Is “progressive Christianity” a dated term? Is it wise to use a political ideology to describe one’s theological perspective? What do we mean when we say “progressive Christianity?” Is there a better way for PSR to define itself?
Jim Wallis also makes the distinction between theology and politics. He said that “left and right” are not religious categories; they are political one. When we try to squeeze religion into these categories, it gets misshapen.
I heard a student at a conservative bible college talk about his “Re-vangelical” podcast and his work on rethinking, renewing, and reforming the church. He mentioned that it is difficult to have these conversations at his evangelical school. He wants to go to seminary but is having difficulty. The evangelical seminaries tend to be too traditional and would not prepare him to be a transformational religious leader. But he would not feel theologically welcome in the more mainline seminaries. Where does his kind of people go to school?
Can PSR be a place for politically progressive, justice-oriented evangelicals?
It was a treat to hear Phyllis Tickle’s talk, “From Constantine to the Birth Control Pill to Us.” She spoke about Emergence Christianity and how scholars such as Harvey Cox are claiming that this change is one of the most significant shifts in history. Tickle also warned of the loss of a domestically transmitted faith and that we need to find a way to get this back. The neo-monastic movement is addressing this issue.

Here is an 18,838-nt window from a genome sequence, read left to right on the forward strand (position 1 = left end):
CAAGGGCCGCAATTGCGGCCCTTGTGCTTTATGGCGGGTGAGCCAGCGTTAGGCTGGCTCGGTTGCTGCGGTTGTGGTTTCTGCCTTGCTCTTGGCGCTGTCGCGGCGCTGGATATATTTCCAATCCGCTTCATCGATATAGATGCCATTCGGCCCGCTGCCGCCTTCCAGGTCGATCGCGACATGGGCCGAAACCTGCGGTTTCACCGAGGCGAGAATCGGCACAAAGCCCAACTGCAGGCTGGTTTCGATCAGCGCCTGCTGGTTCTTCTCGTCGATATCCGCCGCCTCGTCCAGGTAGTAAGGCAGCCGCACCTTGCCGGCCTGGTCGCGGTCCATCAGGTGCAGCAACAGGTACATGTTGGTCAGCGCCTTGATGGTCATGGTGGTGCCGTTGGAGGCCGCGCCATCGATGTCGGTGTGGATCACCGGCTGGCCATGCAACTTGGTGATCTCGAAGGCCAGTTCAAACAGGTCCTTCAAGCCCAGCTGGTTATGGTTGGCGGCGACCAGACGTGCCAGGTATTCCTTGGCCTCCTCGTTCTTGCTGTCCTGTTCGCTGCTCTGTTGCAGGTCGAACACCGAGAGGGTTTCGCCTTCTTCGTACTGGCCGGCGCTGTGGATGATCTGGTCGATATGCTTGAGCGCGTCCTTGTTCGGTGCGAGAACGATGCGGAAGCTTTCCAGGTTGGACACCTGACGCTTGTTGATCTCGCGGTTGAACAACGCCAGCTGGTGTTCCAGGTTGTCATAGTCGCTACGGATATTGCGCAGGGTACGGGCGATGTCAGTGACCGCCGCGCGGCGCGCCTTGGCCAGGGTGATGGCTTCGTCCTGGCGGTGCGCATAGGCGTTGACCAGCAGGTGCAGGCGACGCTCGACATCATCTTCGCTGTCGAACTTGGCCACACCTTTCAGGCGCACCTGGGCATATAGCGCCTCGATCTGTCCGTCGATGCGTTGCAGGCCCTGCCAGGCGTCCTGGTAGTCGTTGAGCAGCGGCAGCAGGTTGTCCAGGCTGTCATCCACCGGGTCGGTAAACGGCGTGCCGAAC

What role will PSR play in the Great Emergence? Are we at the forefront or are we catching up?
As we envision a future PSR, do we see a fast paced, moving, adaptable hub of activity? Or will we be about the kind of simple, sustainable, communal, “slow” theology that the neo-monastic movement invites us to consider? Can we be a blend of both? Should we be?
Another presentation I went to was for the Interfaith Virtual University. It is what it says it is. It is still in its gestational period, but it will be a virtual (online, web-based) institution that offers “classes, lectures, special events, interactive learning … open to anyone, anywhere, free of charge.” Yes, free of charge. While they would not offering accredited academic credit, they will offer a certification that they believe will encourage participants to continue.